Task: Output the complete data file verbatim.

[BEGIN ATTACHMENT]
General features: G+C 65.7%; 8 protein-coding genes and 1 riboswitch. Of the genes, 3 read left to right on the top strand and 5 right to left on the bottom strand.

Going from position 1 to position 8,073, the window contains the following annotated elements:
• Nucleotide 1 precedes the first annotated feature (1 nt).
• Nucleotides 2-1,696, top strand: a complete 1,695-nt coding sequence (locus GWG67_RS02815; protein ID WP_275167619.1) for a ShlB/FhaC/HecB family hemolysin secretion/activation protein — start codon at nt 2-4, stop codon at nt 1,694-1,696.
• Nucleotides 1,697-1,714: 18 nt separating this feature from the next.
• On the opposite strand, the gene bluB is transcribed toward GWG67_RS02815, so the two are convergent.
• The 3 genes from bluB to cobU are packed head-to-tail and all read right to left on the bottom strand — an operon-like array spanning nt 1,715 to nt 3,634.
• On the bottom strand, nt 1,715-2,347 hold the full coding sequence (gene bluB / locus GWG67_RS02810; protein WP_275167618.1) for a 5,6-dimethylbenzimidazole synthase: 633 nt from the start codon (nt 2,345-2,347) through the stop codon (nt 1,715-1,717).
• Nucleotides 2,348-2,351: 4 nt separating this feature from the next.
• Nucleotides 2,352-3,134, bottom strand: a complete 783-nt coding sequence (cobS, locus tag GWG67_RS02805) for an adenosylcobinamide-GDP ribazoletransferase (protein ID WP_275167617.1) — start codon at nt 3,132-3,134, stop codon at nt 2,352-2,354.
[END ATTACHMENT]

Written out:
General features: G+C 65.7%; 8 protein-coding genes and 1 riboswitch. Of the genes, 3 read left to right on the top strand and 5 right to left on the bottom strand.

Going from position 1 to position 8,073, the window contains the following annotated elements:
• Nucleotide 1 precedes the first annotated feature (1 nt).
• Nucleotides 2-1,696, top strand: a complete 1,695-nt coding sequence (locus GWG67_RS02815; protein ID WP_275167619.1) for a ShlB/FhaC/HecB family hemolysin secretion/activation protein — start codon at nt 2-4, stop codon at nt 1,694-1,696.
• Nucleotides 1,697-1,714: 18 nt separating this feature from the next.
• On the opposite strand, the gene bluB is transcribed toward GWG67_RS02815, so the two are convergent.
• The 3 genes from bluB to cobU are packed head-to-tail and all read right to left on the bottom strand — an operon-like array spanning nt 1,715 to nt 3,634.
• On the bottom strand, nt 1,715-2,347 hold the full coding sequence (gene bluB / locus GWG67_RS02810; protein WP_275167618.1) for a 5,6-dimethylbenzimidazole synthase: 633 nt from the start codon (nt 2,345-2,347) through the stop codon (nt 1,715-1,717).
• Nucleotides 2,348-2,351: 4 nt separating this feature from the next.
• Nucleotides 2,352-3,134, bottom strand: a complete 783-nt coding sequence (cobS, locus tag GWG67_RS02805) for an adenosylcobinamide-GDP ribazoletransferase (protein ID WP_275167617.1) — start codon at nt 3,132-3,134, stop codon at nt 2,352-2,354.